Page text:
From what I understand, the Criminal Division of the Internal Revenue Service is an exception to this question. Its rate of winning convictions is something like 80%, and about half the remaining cases are settled on terms favorable to the IRS. So it loses only a statistically inevitable "handful" of cases, where there might have been unexpected exonerating circumstances.
This varies in different parts of the United States, but from what I understand, prosecutors in some parts of the country sometimes pursue weak cases, usually against poor defendants. They have to prove "guilty" beyond a reasonable doubt," but it seems to me that the level of proven "guilt" in many of these cases is less than in the IRS cases. And it seems that most districts' prosecutions have higher rats of acquittal and/or wrongful convictions than the IRS.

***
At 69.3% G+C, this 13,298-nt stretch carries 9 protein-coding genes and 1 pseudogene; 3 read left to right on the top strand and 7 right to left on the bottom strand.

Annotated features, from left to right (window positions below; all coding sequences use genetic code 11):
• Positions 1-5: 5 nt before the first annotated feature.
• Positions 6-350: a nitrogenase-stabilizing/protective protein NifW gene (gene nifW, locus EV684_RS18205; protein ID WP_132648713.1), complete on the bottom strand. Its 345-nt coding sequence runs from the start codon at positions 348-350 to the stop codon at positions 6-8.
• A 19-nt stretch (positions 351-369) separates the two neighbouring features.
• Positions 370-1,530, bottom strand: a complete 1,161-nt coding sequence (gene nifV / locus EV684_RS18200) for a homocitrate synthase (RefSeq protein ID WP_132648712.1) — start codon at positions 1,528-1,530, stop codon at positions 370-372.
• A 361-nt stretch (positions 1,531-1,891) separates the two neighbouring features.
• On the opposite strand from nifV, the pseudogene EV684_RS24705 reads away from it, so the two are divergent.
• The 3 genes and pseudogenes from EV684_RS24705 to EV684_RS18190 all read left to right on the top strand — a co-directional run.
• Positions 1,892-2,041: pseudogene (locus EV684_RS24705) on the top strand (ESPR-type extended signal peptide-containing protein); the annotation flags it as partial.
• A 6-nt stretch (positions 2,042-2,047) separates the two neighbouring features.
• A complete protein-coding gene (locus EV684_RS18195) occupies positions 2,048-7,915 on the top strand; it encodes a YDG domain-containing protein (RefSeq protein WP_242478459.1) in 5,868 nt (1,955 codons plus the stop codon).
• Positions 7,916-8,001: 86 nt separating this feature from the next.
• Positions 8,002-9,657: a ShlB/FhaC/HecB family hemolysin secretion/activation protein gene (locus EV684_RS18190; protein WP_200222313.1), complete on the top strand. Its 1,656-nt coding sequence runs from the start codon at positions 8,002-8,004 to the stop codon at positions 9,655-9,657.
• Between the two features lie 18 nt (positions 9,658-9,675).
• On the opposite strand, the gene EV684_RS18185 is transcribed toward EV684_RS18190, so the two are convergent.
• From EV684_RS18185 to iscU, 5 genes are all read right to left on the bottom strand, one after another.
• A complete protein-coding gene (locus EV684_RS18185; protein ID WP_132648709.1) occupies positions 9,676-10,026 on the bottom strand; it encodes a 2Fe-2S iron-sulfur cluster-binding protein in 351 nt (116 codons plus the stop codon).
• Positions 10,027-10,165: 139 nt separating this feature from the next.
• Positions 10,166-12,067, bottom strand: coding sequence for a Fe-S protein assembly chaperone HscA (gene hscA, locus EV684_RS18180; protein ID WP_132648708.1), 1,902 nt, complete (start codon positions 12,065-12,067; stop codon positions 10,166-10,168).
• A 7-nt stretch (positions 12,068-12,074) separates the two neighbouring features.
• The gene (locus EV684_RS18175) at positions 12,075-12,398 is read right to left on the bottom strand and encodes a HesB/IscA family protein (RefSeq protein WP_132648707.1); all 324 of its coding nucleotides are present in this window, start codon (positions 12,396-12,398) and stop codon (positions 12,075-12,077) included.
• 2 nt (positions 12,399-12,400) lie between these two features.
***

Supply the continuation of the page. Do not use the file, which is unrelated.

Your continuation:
What could be the reasons for this? Could it be that the IRS is a "national" organization while districts are "local" Does the IRS do a better job of picking "guilty" parties than district attorneys because they know that potential defendants have the money and attributes to defend themselves?
(From what I understand, the IRS rejects potentially meritorious cases that come below the 80% threshold, while some district attorneys seem to prosecute based on "probable cause," and get many acquittals, or wrongful convictions.)